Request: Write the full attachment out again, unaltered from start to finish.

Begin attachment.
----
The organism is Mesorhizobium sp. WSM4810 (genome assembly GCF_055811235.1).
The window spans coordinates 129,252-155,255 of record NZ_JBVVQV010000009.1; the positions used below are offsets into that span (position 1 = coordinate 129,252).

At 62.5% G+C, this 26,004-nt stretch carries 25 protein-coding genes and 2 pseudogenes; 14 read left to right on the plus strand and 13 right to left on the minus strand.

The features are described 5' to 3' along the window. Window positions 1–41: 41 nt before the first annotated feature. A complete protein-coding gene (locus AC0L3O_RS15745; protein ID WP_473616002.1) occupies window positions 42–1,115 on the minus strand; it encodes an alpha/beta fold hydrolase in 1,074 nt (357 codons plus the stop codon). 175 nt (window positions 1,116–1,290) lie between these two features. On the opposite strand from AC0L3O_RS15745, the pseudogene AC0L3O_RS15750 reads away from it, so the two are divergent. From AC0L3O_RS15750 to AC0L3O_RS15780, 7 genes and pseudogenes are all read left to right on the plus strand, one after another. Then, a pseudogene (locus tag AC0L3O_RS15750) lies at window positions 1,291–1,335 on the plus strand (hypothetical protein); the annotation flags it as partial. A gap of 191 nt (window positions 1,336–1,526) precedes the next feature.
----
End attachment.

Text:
The organism is Mesorhizobium sp. WSM4810 (genome assembly GCF_055811235.1).
The window spans coordinates 129,252-155,255 of record NZ_JBVVQV010000009.1; the positions used below are offsets into that span (position 1 = coordinate 129,252).

At 62.5% G+C, this 26,004-nt stretch carries 25 protein-coding genes and 2 pseudogenes; 14 read left to right on the plus strand and 13 right to left on the minus strand.

The features are described 5' to 3' along the window. Window positions 1–41: 41 nt before the first annotated feature. A complete protein-coding gene (locus AC0L3O_RS15745; protein ID WP_473616002.1) occupies window positions 42–1,115 on the minus strand; it encodes an alpha/beta fold hydrolase in 1,074 nt (357 codons plus the stop codon). 175 nt (window positions 1,116–1,290) lie between these two features. On the opposite strand from AC0L3O_RS15745, the pseudogene AC0L3O_RS15750 reads away from it, so the two are divergent. From AC0L3O_RS15750 to AC0L3O_RS15780, 7 genes and pseudogenes are all read left to right on the plus strand, one after another. Then, a pseudogene (locus tag AC0L3O_RS15750) lies at window positions 1,291–1,335 on the plus strand (hypothetical protein); the annotation flags it as partial. A gap of 191 nt (window positions 1,336–1,526) precedes the next feature.